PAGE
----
1 C whole wheat flour
1/2 C flour
2 tsp baking powder
1/2 tsp baking soda
2 tsp cinnamon
1/2 tsp nutmeg
1/2 tsp cloves
1/2 tsp salt
1 1/2 C rolled oats
1/2 C chopped dates
3/4 C raisins
1/2 C chopped walnuts
maple sugar

Preheat oven to 375 degrees.  In a large mixing bowl cream butter and sugar.  Beat in eggs and add pumpkin and beat until incorporated.  In a medium bowl, whisk together flours, baking powder, baking soda, cinnamon, nutmeg, cloves and salt.  Add dry ingredients to mixing bowl and beat until combined, scraping sides of bowl.  Stir in oats, dates, raisins and walnuts.
Line baking sheets with parchment paper.  Drop batter by heaping tablespoons about 2 inches apart onto prepared sheets.  Bake in 375 degrees for about 12 minutes.  Cool on a wire rack.

Makes about 36 cookies.

ingredients plus recipe on my dinosaur iPad with it's zippy new Bluetooth keyboard

honestly can't tell you if these are raw dough or baked, they hold their nugget shape

Monday, October 15, 2012

family night: one pot spaghetti

The weekend I've been anticipating for two months has come and gone with Kelly home for her first Purdue Homecoming as an alumna and Sara home for her Fall Break.  Poor Kelly valiantly battled against jet lag.  That girl has been a good sleeper her whole life, but crossing multiple time zones just slays her.  When she had the world's shortest birthday as we flew to Tokyo and crossed the dateline to cut short her fourth birthday celebration complete with Preschool class crown and the 5 foot long Slimey the Worm I sewed her (one of her favorite Sesame Street characters).  We crossed 13 time zones and she took 10 days to eat or sleep again.  So we watched her sleep a bit this past weekend but there's still a nice warm happy feeling to have your children back in your warm home curled up on the sofa sleeping peacefully.  Miss that.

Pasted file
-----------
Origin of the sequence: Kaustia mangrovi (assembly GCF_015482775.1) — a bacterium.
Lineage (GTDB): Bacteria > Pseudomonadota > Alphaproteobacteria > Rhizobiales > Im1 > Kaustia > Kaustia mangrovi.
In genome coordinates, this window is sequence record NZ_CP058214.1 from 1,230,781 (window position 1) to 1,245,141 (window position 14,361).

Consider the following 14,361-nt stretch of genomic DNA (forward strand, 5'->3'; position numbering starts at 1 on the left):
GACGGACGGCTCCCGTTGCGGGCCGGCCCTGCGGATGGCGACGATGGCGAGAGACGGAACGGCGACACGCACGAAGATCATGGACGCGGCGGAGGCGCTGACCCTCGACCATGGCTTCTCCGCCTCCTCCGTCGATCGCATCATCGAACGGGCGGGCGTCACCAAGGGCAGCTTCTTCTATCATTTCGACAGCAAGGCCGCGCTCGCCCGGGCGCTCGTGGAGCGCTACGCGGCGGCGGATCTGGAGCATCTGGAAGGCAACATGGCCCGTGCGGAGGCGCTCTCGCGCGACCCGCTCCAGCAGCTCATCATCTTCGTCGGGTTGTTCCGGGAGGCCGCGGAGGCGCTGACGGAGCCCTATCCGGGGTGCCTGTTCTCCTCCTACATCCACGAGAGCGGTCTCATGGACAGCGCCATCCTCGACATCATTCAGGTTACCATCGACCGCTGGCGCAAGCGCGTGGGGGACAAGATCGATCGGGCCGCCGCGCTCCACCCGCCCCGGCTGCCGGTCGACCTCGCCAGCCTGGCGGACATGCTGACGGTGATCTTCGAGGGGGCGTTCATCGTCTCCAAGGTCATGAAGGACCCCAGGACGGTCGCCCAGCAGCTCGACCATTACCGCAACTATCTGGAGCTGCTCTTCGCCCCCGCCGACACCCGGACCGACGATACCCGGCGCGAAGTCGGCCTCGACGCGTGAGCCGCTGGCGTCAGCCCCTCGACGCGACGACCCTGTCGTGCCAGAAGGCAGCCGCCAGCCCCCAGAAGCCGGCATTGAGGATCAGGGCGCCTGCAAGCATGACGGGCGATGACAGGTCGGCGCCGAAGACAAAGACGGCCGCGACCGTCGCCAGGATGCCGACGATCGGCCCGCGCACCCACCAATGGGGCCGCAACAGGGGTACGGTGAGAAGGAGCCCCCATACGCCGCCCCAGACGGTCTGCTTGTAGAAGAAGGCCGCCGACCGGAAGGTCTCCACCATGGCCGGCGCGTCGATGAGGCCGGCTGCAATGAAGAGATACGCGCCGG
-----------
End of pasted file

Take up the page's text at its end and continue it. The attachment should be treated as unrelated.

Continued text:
all together

But all is well because Sara has one more night at home and today we made the most of the gorgeous Fall day and took a drive to hike in Turkey Run State Park.  We have yet to determine just how far we hiked, but we do know we made at least two complete loops on Trails 3 and 10.  Even at home when I look at the map I can't tell you exactly the route we took without my head hurting in that way it used to when I would stare at a completely unsolvable equation in Honors Calculus at Purdue.  It's not pain really, it's that empty pinging around of my mind searching for the missing knowledge over here, no over this way, no maybe that way......If you've never had that feeling you are hopefully my doctor or the engineer that designed the suspension bridge we crossed with a little trepidation.  The colors were gorgeous and the hiking was a little challenging here and there which in Indiana is really saying something.